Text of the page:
Tuesday, June 30, 2009

I've become a lovey

Each of our younger grandchildren have their own unique comfort items. For our second grandson, they are tops his mother has worn so they carry her scent. I wish I'd thought of that when our sons were babies! For the two youngest grandsons they are burp cloths. For our granddaughter, it's a soft blanket with a satin edge.

We had a wonderful family celebration this past weekend when our two youngest grandchildren were baptized. Most of our family was able to come for the party, which included an Italian feast our daughter-in-law put together. It was an amazing, exhausting day. After lunch, as we sat talking, our granddaughter sat quietly in my lap. She's beginning to outgrow nap time, but she was still tired. For a long time, she has gone to sleep with her thumb in her mouth and one of her soft blankets with the satin edges snuggled close. As she dozes off she rubs the edge of the blanket with her thumb.

I realized that as she sat on my lap, she had her thumb in her mouth and was rubbing my hand with her thumb, the same way she rubs her blanket at bed time. I was at first surprised, and then overwhelmed that I had become her comfort item. I was honored that she felt that same sense of comfort with me. I've become a lovey! I can think of few things I'd rather be at this stage in my life than a lovey for one of my beautiful grandchildren.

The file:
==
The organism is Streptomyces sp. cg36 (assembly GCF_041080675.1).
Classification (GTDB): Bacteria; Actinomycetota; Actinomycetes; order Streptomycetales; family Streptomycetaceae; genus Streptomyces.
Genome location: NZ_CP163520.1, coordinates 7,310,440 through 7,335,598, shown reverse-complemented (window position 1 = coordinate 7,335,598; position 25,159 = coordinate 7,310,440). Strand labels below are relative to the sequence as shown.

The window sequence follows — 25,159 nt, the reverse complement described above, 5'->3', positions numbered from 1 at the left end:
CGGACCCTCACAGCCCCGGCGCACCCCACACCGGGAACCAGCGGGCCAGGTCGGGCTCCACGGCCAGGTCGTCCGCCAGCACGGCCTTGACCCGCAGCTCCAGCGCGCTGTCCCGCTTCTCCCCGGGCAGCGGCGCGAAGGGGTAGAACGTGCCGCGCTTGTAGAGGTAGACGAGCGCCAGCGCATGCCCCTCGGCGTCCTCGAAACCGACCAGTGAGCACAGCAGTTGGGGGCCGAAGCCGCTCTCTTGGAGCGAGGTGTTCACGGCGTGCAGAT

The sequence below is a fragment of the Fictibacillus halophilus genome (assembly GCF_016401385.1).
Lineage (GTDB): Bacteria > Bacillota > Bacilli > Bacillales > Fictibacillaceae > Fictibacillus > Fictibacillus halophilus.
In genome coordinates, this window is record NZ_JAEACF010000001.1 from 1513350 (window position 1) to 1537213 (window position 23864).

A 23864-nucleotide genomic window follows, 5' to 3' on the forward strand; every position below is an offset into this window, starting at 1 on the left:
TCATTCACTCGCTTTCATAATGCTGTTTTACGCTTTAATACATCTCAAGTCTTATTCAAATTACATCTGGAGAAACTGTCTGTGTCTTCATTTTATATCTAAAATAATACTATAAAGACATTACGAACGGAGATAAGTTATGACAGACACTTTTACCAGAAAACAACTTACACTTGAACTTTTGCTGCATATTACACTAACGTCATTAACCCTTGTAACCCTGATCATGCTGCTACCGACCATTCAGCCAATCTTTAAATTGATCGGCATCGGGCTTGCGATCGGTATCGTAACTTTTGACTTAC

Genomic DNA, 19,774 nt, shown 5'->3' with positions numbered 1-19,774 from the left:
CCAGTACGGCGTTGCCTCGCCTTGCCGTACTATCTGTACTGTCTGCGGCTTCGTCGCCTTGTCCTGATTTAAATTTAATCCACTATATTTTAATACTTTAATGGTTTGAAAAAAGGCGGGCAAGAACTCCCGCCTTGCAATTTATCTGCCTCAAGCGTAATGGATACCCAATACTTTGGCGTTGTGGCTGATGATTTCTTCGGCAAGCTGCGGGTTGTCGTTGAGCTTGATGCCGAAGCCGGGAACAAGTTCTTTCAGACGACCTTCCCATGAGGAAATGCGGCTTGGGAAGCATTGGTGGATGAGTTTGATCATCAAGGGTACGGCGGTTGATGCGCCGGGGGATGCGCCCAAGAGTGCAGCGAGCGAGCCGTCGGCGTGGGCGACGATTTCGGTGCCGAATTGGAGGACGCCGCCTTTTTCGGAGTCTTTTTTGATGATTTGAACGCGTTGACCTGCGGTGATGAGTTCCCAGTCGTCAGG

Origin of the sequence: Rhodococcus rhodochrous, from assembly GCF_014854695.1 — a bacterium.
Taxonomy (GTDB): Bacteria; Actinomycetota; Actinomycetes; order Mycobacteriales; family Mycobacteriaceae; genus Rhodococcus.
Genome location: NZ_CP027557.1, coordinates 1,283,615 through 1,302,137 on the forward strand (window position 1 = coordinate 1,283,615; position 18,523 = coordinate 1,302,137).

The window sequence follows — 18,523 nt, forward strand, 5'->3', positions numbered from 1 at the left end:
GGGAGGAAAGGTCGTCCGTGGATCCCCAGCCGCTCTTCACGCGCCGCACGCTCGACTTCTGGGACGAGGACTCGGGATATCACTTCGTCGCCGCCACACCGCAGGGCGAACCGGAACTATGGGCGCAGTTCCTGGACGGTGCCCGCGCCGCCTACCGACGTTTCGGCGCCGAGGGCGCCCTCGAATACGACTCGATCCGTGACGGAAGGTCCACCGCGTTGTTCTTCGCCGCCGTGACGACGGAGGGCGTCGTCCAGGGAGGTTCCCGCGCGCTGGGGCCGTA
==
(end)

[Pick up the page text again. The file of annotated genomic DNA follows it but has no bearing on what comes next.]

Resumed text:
I've been working on yet another sermon, struggling with the text in Mark that depicts Jesus being rejected by the people of his home town. The title of my sermon is "Looking for God in All the Wrong Places." I think we do that, hoping for a God who will come and punish our enemies and make us safe so that we never have to suffer. But that's not the kind of God we have. Instead we have a God who came to earth as a Jewish carpenter and who remains as close as our own heartbeat. I thought of my granddaughter as I was working on the sermon today and realized that God is a lot like her lovey, ready to be snuggled close to us whenever we reach out and to provide comfort in whatever circumstances we find ourselves.

Grace and Peace,
Donna Sue

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